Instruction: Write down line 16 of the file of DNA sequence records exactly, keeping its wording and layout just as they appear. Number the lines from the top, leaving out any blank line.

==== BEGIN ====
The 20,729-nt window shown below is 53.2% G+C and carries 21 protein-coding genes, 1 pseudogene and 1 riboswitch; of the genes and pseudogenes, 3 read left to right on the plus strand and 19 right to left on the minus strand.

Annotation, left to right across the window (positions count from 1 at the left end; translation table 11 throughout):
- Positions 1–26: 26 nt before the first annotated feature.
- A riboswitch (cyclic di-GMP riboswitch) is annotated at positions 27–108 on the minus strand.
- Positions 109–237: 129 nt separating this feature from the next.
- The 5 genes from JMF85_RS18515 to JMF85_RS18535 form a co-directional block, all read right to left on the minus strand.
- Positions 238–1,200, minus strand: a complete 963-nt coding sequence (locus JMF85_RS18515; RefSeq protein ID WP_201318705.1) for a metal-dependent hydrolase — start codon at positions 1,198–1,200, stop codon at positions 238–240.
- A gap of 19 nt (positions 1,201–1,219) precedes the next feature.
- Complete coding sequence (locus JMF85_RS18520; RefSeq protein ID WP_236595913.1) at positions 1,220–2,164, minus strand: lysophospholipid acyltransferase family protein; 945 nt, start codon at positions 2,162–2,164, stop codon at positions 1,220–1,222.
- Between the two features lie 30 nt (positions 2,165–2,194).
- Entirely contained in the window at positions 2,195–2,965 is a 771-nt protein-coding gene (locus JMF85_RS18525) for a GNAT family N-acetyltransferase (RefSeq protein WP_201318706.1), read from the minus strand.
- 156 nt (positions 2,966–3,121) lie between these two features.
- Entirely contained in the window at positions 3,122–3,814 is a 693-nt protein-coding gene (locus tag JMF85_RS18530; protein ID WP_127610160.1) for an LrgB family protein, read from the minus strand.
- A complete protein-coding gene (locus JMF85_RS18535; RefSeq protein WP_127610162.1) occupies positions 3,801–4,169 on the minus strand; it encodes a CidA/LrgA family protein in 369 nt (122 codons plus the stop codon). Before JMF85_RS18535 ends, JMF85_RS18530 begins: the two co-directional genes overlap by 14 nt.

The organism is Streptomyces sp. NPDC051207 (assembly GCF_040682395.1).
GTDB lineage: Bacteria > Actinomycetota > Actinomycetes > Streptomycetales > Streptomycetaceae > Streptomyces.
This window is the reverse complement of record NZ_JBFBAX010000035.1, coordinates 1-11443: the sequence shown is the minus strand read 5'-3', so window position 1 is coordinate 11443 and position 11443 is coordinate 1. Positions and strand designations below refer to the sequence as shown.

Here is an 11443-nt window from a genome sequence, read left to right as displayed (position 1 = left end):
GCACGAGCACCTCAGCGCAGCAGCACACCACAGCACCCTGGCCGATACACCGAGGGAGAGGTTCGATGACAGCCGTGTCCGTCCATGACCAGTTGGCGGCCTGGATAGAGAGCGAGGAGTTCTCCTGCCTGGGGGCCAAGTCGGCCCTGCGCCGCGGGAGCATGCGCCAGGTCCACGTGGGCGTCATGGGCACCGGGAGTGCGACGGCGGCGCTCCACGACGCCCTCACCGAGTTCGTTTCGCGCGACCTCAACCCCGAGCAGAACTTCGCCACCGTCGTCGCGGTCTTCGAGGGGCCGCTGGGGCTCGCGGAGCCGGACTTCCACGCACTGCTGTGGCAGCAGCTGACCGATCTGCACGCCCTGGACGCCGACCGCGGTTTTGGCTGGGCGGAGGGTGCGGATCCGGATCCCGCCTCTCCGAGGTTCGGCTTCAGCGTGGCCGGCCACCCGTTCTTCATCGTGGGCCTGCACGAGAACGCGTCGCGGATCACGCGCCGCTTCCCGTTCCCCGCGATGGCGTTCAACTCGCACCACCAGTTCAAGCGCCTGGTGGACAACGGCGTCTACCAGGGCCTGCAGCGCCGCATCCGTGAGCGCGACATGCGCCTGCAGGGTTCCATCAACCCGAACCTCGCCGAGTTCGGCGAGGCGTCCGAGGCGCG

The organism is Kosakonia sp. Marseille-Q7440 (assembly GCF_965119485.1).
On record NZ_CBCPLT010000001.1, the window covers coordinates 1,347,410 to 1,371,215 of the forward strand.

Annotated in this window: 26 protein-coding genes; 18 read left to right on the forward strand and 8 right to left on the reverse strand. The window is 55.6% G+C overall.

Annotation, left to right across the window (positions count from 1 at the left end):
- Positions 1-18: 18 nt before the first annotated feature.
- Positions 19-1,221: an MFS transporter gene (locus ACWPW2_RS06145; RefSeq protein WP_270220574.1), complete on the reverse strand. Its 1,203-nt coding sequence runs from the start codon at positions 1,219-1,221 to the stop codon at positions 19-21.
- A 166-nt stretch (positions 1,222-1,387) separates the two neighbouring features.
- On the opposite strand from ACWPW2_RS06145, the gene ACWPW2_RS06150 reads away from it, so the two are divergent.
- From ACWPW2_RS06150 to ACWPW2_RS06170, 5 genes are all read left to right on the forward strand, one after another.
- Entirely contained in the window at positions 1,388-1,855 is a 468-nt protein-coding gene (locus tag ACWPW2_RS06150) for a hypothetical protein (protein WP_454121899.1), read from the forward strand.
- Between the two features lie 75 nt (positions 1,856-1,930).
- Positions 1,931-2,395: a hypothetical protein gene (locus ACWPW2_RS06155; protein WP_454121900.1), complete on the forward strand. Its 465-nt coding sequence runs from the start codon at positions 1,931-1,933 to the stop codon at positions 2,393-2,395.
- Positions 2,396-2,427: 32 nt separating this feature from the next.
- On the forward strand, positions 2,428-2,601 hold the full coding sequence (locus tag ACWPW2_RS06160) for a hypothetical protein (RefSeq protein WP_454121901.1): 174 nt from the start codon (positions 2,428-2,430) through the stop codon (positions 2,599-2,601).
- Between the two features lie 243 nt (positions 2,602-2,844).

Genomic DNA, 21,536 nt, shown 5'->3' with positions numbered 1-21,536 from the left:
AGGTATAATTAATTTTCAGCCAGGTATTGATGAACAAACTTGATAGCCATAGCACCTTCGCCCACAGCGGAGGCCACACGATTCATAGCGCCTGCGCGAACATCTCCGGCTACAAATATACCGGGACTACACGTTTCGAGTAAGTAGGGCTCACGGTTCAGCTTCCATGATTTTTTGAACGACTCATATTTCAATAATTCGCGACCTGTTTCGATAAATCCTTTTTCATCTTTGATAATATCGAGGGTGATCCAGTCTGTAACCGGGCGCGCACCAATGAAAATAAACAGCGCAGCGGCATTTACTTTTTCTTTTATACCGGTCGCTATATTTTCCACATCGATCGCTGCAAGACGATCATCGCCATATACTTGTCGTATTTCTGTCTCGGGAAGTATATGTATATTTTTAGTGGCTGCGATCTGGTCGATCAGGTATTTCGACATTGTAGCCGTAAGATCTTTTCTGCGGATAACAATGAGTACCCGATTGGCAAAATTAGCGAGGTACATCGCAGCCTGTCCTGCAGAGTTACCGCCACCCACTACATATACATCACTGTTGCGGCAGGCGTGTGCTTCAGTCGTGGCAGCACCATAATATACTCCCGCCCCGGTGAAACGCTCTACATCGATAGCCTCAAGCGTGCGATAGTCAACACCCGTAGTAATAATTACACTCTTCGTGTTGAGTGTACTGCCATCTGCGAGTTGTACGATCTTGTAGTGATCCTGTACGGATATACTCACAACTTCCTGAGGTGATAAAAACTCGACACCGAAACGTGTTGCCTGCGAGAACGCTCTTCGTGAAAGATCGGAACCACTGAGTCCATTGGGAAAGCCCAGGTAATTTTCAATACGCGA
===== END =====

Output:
GTDB lineage: Bacteria > Actinomycetota > Actinomycetes > Streptomycetales > Streptomycetaceae > Streptomyces.